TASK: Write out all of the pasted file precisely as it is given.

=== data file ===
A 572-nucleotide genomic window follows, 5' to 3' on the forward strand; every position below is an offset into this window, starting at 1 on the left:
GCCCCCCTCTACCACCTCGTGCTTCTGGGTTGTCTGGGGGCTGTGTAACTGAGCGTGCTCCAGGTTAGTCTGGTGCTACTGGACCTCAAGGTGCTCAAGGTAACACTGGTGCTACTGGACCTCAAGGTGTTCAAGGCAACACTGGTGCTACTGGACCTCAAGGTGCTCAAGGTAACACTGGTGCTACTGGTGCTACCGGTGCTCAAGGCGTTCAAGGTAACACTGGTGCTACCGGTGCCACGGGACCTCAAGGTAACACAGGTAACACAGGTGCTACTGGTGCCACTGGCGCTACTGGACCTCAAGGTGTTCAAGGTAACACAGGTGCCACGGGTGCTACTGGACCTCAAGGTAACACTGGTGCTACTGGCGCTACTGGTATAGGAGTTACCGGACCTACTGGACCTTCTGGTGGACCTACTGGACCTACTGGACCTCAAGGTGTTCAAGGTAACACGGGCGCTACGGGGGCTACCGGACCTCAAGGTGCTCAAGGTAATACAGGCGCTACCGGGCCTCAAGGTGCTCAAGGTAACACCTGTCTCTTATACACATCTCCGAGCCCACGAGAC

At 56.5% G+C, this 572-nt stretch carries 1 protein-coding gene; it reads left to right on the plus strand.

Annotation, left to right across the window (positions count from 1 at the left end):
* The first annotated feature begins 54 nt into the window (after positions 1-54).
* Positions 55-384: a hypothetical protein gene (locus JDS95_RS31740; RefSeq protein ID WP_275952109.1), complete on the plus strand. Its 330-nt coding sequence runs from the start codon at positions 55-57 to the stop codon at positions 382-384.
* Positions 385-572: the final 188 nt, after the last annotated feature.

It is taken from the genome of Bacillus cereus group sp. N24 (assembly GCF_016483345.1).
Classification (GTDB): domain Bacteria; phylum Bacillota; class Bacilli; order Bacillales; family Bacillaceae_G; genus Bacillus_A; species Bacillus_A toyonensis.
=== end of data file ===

A 572-nucleotide genomic window follows, 5' to 3' on the forward strand; every position below is an offset into this window, starting at 1 on the left:
GCCCCCCTCTACCACCTCGTGCTTCTGGGTTGTCTGGGGGCTGTGTAACTGAGCGTGCTCCAGGTTAGTCTGGTGCTACTGGACCTCAAGGTGCTCAAGGTAACACTGGTGCTACTGGACCTCAAGGTGTTCAAGGCAACACTGGTGCTACTGGACCTCAAGGTGCTCAAGGTAACACTGGTGCTACTGGTGCTACCGGTGCTCAAGGCGTTCAAGGTAACACTGGTGCTACCGGTGCCACGGGACCTCAAGGTAACACAGGTAACACAGGTGCTACTGGTGCCACTGGCGCTACTGGACCTCAAGGTGTTCAAGGTAACACAGGTGCCACGGGTGCTACTGGACCTCAAGGTAACACTGGTGCTACTGGCGCTACTGGTATAGGAGTTACCGGACCTACTGGACCTTCTGGTGGACCTACTGGACCTACTGGACCTCAAGGTGTTCAAGGTAACACGGGCGCTACGGGGGCTACCGGACCTCAAGGTGCTCAAGGTAATACAGGCGCTACCGGGCCTCAAGGTGCTCAAGGTAACACCTGTCTCTTATACACATCTCCGAGCCCACGAGAC

At 56.5% G+C, this 572-nt stretch carries 1 protein-coding gene; it reads left to right on the plus strand.

Annotation, left to right across the window (positions count from 1 at the left end):
* The first annotated feature begins 54 nt into the window (after positions 1-54).
* Positions 55-384: a hypothetical protein gene (locus JDS95_RS31740; RefSeq protein ID WP_275952109.1), complete on the plus strand. Its 330-nt coding sequence runs from the start codon at positions 55-57 to the stop codon at positions 382-384.
* Positions 385-572: the final 188 nt, after the last annotated feature.

It is taken from the genome of Bacillus cereus group sp. N24 (assembly GCF_016483345.1).
Classification (GTDB): domain Bacteria; phylum Bacillota; class Bacilli; order Bacillales; family Bacillaceae_G; genus Bacillus_A; species Bacillus_A toyonensis.